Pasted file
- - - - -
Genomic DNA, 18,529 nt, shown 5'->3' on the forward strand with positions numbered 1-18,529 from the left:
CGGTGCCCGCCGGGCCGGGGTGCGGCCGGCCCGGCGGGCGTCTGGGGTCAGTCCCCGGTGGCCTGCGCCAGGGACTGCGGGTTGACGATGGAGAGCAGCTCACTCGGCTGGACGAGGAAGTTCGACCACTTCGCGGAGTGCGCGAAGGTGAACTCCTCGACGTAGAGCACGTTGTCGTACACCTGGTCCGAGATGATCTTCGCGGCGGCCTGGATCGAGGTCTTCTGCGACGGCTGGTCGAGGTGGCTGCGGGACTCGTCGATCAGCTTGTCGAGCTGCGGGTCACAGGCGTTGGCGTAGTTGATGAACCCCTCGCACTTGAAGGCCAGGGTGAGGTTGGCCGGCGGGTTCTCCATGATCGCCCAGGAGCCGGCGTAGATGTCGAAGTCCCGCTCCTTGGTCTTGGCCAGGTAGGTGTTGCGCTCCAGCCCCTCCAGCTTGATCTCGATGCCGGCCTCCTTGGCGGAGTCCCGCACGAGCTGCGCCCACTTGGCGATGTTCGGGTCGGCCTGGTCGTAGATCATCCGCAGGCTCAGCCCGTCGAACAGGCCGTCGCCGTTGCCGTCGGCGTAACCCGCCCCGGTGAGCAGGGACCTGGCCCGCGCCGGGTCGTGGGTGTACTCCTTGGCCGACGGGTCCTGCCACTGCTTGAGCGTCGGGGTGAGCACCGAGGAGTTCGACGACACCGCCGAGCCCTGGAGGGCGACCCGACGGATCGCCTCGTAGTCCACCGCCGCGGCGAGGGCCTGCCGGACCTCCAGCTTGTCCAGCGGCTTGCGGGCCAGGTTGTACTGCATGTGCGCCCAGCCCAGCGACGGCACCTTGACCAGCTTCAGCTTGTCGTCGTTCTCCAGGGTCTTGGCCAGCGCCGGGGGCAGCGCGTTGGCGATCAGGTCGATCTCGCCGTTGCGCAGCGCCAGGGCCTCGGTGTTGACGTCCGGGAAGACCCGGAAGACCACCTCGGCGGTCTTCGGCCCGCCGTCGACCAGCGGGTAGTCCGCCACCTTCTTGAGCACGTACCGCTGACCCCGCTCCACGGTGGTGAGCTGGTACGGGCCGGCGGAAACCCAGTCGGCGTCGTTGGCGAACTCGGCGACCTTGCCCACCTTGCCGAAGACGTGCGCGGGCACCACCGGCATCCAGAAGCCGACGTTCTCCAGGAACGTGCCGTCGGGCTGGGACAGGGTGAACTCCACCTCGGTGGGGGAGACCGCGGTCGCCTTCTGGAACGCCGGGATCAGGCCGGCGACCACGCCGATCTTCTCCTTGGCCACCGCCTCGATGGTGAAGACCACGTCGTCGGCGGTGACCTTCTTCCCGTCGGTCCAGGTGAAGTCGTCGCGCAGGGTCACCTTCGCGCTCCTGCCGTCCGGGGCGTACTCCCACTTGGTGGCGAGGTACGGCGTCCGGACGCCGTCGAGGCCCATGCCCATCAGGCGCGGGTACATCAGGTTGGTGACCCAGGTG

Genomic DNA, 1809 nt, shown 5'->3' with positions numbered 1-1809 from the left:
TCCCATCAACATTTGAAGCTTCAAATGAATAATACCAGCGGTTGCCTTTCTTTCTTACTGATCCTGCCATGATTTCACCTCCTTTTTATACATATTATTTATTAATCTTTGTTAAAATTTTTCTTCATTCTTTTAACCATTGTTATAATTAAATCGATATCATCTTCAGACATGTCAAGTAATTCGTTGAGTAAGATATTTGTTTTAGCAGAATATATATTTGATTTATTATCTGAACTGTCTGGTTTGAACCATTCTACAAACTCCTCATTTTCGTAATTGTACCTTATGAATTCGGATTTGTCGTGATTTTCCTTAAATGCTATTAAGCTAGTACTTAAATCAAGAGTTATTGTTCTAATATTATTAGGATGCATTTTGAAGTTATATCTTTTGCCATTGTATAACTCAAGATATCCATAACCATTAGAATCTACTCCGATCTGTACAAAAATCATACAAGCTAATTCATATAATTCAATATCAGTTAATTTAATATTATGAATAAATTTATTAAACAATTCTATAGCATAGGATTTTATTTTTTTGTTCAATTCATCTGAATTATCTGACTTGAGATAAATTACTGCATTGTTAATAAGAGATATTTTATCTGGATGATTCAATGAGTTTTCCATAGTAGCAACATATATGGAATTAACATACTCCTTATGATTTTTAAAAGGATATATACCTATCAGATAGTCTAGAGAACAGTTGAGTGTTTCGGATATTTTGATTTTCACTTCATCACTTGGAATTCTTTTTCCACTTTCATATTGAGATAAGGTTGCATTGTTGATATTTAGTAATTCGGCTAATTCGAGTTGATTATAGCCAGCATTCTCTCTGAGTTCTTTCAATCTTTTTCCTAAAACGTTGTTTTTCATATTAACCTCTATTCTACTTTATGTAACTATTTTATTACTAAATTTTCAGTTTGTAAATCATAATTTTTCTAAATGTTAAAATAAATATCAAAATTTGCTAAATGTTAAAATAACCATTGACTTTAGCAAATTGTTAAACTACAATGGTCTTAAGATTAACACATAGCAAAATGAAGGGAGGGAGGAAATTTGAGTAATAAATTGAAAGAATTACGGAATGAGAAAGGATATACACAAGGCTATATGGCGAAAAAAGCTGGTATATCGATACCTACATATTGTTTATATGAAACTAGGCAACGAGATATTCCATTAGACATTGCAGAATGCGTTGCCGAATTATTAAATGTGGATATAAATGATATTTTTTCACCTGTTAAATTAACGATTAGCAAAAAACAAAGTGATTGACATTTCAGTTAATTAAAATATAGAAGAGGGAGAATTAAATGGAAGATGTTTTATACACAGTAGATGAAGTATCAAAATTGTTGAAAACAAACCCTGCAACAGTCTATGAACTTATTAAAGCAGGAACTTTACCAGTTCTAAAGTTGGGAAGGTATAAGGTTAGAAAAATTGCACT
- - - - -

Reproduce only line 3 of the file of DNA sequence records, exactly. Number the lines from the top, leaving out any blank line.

Genomic DNA, 1809 nt, shown 5'->3' with positions numbered 1-1809 from the left: